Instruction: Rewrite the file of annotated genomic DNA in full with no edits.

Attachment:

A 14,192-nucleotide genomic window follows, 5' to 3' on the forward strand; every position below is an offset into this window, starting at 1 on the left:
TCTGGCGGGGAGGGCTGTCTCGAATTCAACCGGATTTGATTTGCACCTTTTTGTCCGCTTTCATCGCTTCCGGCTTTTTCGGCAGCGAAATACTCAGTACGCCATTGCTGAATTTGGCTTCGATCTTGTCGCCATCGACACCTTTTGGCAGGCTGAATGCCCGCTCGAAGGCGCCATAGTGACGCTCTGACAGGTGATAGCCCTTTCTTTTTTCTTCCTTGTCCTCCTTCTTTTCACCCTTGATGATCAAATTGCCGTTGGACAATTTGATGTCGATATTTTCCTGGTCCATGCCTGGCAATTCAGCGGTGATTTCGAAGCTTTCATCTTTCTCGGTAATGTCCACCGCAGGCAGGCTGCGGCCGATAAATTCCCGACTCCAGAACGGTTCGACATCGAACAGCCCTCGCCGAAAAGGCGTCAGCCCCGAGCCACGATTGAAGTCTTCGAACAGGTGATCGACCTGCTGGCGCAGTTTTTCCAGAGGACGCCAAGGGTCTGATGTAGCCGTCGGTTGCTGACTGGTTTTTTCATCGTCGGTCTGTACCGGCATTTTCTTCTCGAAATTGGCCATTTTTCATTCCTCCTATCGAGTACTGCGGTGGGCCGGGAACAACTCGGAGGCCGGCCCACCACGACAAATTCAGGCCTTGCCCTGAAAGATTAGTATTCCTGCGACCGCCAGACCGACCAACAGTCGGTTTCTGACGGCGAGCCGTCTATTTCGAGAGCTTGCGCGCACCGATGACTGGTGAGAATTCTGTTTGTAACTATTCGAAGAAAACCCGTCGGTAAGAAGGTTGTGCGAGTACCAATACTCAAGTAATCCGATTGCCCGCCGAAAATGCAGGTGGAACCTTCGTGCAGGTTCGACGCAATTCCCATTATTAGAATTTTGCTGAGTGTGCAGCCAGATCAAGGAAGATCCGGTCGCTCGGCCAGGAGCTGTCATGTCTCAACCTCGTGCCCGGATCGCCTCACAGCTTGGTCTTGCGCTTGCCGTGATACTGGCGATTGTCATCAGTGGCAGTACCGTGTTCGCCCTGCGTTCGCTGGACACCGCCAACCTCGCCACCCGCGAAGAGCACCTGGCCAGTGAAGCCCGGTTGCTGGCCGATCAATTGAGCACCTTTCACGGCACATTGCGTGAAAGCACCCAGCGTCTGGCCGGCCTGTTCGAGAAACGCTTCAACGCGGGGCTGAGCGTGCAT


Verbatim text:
A 14,192-nucleotide genomic window follows, 5' to 3' on the forward strand; every position below is an offset into this window, starting at 1 on the left:
TCTGGCGGGGAGGGCTGTCTCGAATTCAACCGGATTTGATTTGCACCTTTTTGTCCGCTTTCATCGCTTCCGGCTTTTTCGGCAGCGAAATACTCAGTACGCCATTGCTGAATTTGGCTTCGATCTTGTCGCCATCGACACCTTTTGGCAGGCTGAATGCCCGCTCGAAGGCGCCATAGTGACGCTCTGACAGGTGATAGCCCTTTCTTTTTTCTTCCTTGTCCTCCTTCTTTTCACCCTTGATGATCAAATTGCCGTTGGACAATTTGATGTCGATATTTTCCTGGTCCATGCCTGGCAATTCAGCGGTGATTTCGAAGCTTTCATCTTTCTCGGTAATGTCCACCGCAGGCAGGCTGCGGCCGATAAATTCCCGACTCCAGAACGGTTCGACATCGAACAGCCCTCGCCGAAAAGGCGTCAGCCCCGAGCCACGATTGAAGTCTTCGAACAGGTGATCGACCTGCTGGCGCAGTTTTTCCAGAGGACGCCAAGGGTCTGATGTAGCCGTCGGTTGCTGACTGGTTTTTTCATCGTCGGTCTGTACCGGCATTTTCTTCTCGAAATTGGCCATTTTTCATTCCTCCTATCGAGTACTGCGGTGGGCCGGGAACAACTCGGAGGCCGGCCCACCACGACAAATTCAGGCCTTGCCCTGAAAGATTAGTATTCCTGCGACCGCCAGACCGACCAACAGTCGGTTTCTGACGGCGAGCCGTCTATTTCGAGAGCTTGCGCGCACCGATGACTGGTGAGAATTCTGTTTGTAACTATTCGAAGAAAACCCGTCGGTAAGAAGGTTGTGCGAGTACCAATACTCAAGTAATCCGATTGCCCGCCGAAAATGCAGGTGGAACCTTCGTGCAGGTTCGACGCAATTCCCATTATTAGAATTTTGCTGAGTGTGCAGCCAGATCAAGGAAGATCCGGTCGCTCGGCCAGGAGCTGTCATGTCTCAACCTCGTGCCCGGATCGCCTCACAGCTTGGTCTTGCGCTTGCCGTGATACTGGCGATTGTCATCAGTGGCAGTACCGTGTTCGCCCTGCGTTCGCTGGACACCGCCAACCTCGCCACCCGCGAAGAGCACCTGGCCAGTGAAGCCCGGTTGCTGGCCGATCAATTGAGCACCTTTCACGGCACATTGCGTGAAAGCACCCAGCGTCTGGCCGGCCTGTTCGAGAAACGCTTCAACGCGGGGCTGAGCGTGCAT